I was reading this week about a church in my fellowship, the Churches of Christ, that has been dwindling in membership, shrinking by about 7/8ths over the last few decades. They’ve had hard decisions to make recently, most specifically what to do with a building that was bigger than they needed and could support. The church, like many churches of all stripes, had gotten considerably older and had largely become a “commuter congregation,” with fewer members who live in the neighborhood in which they’re located. They were weighing options: merge with another church? Sell their building and find something smaller?
What they decided, however, was neither of those things.
Recently, the church announced plans to become a new neighborhood campus for a multi-campus church.
Maybe you’re not familiar with that concept. It’s been made possible in the last few years with the advent of technology, but what it boils down to is a church with multiple locations in a city or a metropolitan area. One church, but with worshipers attending in more than one building, usually hearing the same sermon simulcast from the live location through live streaming.
The interesting — and somewhat controversial — thing about this particular case is that the Church of Christ is becoming a campus of a community church from a different denomination.
Churches of Christ have had for most of our history a somewhat antagonistic relationship with other tribes of Christianity, to the degree that some of us wouldn’t even consider people in many other denominations Christians in any real sense. (In my experience that’s not the majority view, but it’s not unheard-of.) For many of us, our understanding and practice of baptism is the dividing line. An even more practical issue is the use of instruments in worship; most of “us” still prefer vocal music only, and for some it’s much more than a preference.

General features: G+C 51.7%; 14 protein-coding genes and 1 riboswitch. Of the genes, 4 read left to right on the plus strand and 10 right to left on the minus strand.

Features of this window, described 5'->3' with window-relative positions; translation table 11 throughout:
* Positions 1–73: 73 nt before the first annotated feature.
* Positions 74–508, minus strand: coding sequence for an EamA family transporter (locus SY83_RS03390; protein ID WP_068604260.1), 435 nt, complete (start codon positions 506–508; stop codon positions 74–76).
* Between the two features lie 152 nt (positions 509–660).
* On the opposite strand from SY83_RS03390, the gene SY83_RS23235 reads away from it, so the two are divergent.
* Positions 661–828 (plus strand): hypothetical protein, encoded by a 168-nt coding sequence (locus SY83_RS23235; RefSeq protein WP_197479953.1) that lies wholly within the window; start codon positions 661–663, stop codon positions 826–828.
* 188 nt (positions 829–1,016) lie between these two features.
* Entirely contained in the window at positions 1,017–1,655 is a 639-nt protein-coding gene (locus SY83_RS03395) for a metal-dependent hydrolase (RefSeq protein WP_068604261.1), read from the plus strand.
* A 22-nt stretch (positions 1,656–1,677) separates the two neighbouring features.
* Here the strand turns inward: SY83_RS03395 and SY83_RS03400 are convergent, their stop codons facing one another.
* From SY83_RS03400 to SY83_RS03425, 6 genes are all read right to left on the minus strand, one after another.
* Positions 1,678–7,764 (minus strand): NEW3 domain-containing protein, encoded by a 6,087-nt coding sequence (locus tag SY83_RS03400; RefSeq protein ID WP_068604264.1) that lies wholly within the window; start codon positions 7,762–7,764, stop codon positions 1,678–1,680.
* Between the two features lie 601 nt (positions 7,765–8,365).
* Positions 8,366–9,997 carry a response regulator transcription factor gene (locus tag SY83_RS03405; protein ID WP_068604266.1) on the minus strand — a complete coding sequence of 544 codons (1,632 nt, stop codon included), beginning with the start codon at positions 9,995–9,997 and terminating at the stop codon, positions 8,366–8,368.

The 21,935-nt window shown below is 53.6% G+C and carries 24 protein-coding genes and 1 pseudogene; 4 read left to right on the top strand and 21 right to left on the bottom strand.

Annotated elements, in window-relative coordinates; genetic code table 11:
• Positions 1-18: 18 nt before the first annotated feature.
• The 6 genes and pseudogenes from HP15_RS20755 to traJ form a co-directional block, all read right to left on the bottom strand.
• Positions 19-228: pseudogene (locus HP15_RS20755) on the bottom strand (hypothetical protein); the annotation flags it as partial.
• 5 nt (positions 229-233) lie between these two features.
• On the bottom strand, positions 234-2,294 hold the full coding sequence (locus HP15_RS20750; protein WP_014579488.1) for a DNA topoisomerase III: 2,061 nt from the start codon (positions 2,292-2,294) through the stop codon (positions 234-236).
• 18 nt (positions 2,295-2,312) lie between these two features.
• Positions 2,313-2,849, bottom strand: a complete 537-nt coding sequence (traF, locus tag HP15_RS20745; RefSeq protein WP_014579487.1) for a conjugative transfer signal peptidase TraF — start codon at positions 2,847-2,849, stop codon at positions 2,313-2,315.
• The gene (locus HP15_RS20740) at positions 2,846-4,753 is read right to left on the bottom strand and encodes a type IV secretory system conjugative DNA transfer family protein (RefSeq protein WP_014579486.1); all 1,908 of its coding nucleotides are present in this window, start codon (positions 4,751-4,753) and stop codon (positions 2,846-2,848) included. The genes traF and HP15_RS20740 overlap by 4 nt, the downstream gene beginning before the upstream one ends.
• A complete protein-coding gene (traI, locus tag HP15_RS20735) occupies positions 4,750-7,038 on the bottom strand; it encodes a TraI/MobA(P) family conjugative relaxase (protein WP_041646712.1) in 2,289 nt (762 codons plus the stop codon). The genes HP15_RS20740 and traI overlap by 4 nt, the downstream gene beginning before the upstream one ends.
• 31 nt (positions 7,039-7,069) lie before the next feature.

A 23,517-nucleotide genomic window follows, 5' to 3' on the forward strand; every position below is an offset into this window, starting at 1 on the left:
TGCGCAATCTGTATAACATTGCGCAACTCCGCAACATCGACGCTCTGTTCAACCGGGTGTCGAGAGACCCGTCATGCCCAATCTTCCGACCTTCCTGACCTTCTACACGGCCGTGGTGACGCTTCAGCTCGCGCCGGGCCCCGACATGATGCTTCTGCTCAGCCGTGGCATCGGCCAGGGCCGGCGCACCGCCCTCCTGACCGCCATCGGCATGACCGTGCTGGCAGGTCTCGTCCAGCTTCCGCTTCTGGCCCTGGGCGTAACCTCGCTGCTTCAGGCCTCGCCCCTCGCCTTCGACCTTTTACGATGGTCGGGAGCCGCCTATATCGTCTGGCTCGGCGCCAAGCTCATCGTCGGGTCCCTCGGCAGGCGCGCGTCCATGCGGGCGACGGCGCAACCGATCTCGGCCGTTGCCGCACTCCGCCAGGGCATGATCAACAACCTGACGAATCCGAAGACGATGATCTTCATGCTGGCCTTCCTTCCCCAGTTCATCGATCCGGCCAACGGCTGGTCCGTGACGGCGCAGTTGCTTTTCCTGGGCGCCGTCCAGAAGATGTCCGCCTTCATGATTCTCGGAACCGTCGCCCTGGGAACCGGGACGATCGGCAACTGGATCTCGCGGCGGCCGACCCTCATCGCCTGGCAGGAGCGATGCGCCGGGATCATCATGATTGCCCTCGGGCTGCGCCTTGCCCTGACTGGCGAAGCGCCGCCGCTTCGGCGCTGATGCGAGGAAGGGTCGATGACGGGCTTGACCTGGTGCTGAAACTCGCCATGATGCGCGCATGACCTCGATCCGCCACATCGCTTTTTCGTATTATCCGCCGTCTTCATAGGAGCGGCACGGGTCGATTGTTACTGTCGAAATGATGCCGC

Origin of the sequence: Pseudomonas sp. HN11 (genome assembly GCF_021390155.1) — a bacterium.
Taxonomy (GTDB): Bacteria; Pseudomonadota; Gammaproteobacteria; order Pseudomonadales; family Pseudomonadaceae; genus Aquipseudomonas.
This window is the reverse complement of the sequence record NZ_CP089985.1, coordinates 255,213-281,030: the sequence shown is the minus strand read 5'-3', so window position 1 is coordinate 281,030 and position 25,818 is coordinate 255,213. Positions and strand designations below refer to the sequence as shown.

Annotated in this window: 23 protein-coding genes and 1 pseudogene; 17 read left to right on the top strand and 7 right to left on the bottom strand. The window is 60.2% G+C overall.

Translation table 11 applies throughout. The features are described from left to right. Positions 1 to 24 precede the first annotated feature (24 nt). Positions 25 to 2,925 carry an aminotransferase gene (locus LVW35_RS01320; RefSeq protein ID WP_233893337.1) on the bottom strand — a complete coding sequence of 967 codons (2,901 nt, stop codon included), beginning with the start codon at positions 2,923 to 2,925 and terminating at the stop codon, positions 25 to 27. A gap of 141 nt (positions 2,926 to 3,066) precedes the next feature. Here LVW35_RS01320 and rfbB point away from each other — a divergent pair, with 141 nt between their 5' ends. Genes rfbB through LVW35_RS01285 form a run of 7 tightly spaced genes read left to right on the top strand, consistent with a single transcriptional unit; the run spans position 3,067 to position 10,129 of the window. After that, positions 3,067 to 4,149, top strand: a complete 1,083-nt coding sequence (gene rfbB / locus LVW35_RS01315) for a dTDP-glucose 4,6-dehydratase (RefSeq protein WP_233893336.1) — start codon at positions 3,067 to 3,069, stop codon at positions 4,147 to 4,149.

There are varied reasons behind all these things, but a large part of it is our conviction that we are to be “New Testament Christians” who reject denominational divisions and unite around what the Bible says. Suffice to say that it makes the idea of one of “our” churches becoming a campus for another denomination hard to imagine for many of us. (Some of us will even object to my use of the phrase “other denominations.” For them, “the denominations” refer to everyone but us, who are “the Lord’s church.”)
Most of us, I suppose, are on some part of the spectrum of these views. While I think most of us appreciate the faith of people who aren’t “us,” and affirm their desire to please the Lord and be shaped by the Bible, at heart some of us — maybe even most of us — would see the decision of this church as a compromise of some sort. Even if we might understand the reasons for it.
I was struck by the diversity in the comments section of the post. Some praised God that the work of his kingdom would continue in that place. Some, with kindness and compassion, expressed sentiments that they would struggle with the decision of whether or not to remain a member of that congregation. Both, I think, reasonable responses. Some attacked the publication of the article — not so reasonable, and a classic case of shooting the messenger!
But one sentiment — repeated more than once — has stuck with me. Some said that they’d rather that church had closed than make the decision they made.
Don’t get me wrong: there are valid reasons for churches to close. Most every local expression of the church has a starting date and ending date, and it’s important for churches to make good decisions about their life cycle. I know of churches that have sold too-large buildings to provide affordable housing, and I think that’s amazing. Some churches at the end of their life cycle are able to give their resources to other churches and ministries to help them grow.